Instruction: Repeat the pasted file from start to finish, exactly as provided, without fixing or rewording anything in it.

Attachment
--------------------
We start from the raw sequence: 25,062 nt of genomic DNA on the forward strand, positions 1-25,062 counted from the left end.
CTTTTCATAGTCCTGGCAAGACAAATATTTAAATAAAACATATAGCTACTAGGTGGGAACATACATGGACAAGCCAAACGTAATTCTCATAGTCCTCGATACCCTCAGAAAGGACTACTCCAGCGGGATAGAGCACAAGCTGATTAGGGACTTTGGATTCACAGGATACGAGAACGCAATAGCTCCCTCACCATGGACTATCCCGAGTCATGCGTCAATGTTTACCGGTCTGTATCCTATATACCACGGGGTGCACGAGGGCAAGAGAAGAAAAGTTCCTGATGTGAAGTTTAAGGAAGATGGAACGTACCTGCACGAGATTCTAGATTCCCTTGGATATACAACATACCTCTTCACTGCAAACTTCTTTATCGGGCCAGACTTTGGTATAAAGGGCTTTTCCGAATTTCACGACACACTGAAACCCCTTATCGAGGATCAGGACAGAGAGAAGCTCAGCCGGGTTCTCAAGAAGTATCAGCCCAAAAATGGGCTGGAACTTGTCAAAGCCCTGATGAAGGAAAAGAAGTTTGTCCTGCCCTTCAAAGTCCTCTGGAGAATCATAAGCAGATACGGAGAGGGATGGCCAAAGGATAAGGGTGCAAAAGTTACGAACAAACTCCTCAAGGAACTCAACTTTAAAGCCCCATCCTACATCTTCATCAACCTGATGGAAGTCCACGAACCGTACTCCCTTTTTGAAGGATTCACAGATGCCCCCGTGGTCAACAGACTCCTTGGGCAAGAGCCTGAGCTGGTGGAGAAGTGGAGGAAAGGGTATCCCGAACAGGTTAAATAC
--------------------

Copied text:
We start from the raw sequence: 25,062 nt of genomic DNA on the forward strand, positions 1-25,062 counted from the left end.
CTTTTCATAGTCCTGGCAAGACAAATATTTAAATAAAACATATAGCTACTAGGTGGGAACATACATGGACAAGCCAAACGTAATTCTCATAGTCCTCGATACCCTCAGAAAGGACTACTCCAGCGGGATAGAGCACAAGCTGATTAGGGACTTTGGATTCACAGGATACGAGAACGCAATAGCTCCCTCACCATGGACTATCCCGAGTCATGCGTCAATGTTTACCGGTCTGTATCCTATATACCACGGGGTGCACGAGGGCAAGAGAAGAAAAGTTCCTGATGTGAAGTTTAAGGAAGATGGAACGTACCTGCACGAGATTCTAGATTCCCTTGGATATACAACATACCTCTTCACTGCAAACTTCTTTATCGGGCCAGACTTTGGTATAAAGGGCTTTTCCGAATTTCACGACACACTGAAACCCCTTATCGAGGATCAGGACAGAGAGAAGCTCAGCCGGGTTCTCAAGAAGTATCAGCCCAAAAATGGGCTGGAACTTGTCAAAGCCCTGATGAAGGAAAAGAAGTTTGTCCTGCCCTTCAAAGTCCTCTGGAGAATCATAAGCAGATACGGAGAGGGATGGCCAAAGGATAAGGGTGCAAAAGTTACGAACAAACTCCTCAAGGAACTCAACTTTAAAGCCCCATCCTACATCTTCATCAACCTGATGGAAGTCCACGAACCGTACTCCCTTTTTGAAGGATTCACAGATGCCCCCGTGGTCAACAGACTCCTTGGGCAAGAGCCTGAGCTGGTGGAGAAGTGGAGGAAAGGGTATCCCGAACAGGTTAAATAC